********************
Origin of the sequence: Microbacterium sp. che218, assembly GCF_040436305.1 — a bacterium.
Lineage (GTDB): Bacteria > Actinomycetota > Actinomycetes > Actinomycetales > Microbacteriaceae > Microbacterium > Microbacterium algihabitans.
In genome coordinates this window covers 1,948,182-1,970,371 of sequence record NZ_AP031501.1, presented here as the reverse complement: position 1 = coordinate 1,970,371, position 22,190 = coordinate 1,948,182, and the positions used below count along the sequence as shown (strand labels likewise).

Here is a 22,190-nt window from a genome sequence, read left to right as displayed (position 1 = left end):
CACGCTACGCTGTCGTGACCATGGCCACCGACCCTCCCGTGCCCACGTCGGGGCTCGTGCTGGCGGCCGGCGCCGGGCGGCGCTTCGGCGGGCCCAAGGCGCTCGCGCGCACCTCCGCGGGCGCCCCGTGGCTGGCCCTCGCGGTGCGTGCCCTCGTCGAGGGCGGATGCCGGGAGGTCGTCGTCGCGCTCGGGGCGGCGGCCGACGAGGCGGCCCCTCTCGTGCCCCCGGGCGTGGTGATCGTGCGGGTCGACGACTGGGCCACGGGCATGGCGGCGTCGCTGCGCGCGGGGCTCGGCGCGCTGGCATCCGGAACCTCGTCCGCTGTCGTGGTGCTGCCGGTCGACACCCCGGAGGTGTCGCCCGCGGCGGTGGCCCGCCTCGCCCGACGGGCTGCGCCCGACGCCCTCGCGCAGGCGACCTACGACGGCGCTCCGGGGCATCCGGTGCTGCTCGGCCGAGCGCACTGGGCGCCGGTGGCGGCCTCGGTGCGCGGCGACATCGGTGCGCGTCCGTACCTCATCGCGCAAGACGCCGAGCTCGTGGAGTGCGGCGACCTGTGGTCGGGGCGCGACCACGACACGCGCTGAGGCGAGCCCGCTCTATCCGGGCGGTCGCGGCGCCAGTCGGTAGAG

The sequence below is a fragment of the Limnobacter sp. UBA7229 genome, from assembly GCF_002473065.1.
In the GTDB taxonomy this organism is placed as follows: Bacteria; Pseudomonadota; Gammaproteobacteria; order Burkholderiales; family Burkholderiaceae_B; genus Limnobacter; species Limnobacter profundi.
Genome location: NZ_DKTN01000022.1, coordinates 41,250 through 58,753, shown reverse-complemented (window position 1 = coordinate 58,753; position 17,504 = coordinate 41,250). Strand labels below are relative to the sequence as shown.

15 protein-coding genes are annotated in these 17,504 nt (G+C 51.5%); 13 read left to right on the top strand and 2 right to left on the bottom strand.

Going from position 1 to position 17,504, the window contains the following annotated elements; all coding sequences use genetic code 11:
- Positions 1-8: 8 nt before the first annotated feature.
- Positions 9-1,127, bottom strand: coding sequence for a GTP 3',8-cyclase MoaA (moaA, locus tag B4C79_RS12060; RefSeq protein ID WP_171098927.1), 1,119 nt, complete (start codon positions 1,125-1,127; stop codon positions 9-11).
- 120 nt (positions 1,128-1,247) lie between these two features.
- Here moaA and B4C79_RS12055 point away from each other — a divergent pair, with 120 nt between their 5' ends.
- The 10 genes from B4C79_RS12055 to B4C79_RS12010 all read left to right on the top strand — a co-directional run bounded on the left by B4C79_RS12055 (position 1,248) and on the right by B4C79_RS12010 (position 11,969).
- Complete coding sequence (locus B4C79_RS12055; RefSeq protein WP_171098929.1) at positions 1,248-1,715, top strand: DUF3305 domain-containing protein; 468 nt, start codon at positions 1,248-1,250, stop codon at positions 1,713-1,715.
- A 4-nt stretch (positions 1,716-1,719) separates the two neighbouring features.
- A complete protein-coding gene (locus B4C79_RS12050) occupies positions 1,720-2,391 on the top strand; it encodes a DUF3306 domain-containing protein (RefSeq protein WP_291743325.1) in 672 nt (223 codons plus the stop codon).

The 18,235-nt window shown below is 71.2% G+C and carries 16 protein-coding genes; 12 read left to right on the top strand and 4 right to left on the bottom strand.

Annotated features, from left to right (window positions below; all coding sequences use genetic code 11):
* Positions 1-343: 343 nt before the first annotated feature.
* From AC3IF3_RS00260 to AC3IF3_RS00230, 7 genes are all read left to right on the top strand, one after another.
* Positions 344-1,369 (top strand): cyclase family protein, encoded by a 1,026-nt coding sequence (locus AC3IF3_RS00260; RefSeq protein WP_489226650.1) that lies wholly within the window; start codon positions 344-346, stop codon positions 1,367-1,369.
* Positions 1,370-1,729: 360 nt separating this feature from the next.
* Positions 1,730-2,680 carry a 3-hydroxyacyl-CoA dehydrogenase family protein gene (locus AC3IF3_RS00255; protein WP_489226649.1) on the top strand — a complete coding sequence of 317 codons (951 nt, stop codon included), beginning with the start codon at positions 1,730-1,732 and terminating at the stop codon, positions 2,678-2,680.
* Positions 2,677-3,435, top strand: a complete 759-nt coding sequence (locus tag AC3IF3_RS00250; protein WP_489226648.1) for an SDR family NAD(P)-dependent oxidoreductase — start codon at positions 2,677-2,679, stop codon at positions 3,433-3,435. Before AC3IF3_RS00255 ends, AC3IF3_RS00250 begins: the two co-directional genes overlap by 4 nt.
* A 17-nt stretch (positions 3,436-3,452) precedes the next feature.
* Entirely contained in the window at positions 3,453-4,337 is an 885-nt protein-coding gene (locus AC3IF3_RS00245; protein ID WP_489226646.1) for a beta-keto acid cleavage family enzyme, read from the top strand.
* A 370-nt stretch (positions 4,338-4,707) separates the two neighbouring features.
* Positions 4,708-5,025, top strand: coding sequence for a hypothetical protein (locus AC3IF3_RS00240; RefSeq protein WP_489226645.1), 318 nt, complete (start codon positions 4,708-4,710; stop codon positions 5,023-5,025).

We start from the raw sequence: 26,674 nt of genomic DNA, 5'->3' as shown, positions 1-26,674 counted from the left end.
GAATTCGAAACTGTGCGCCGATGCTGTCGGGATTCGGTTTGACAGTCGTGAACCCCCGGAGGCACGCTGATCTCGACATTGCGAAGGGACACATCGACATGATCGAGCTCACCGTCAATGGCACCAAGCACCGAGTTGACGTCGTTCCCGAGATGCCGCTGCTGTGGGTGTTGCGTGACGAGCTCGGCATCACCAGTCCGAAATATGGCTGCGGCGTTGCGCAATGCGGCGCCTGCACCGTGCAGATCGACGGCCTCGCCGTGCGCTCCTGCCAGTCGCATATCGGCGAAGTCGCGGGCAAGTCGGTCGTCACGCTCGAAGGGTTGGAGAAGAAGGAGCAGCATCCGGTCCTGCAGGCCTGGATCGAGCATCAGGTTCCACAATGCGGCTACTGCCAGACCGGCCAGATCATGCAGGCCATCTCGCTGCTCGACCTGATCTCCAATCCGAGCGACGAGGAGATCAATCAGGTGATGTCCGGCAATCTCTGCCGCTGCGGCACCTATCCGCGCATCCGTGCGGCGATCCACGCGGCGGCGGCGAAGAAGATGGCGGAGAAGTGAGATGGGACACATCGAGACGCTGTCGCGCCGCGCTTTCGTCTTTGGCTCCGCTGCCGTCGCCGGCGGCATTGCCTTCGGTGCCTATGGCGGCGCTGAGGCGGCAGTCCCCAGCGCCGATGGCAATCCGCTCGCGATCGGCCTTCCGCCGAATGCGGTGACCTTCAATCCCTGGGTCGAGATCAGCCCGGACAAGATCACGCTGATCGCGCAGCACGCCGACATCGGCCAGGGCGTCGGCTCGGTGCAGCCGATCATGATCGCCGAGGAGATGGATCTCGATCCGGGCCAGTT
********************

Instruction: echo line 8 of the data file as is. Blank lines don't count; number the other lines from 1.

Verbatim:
Genome location: NZ_DKTN01000022.1, coordinates 41,250 through 58,753, shown reverse-complemented (window position 1 = coordinate 58,753; position 17,504 = coordinate 41,250). Strand labels below are relative to the sequence as shown.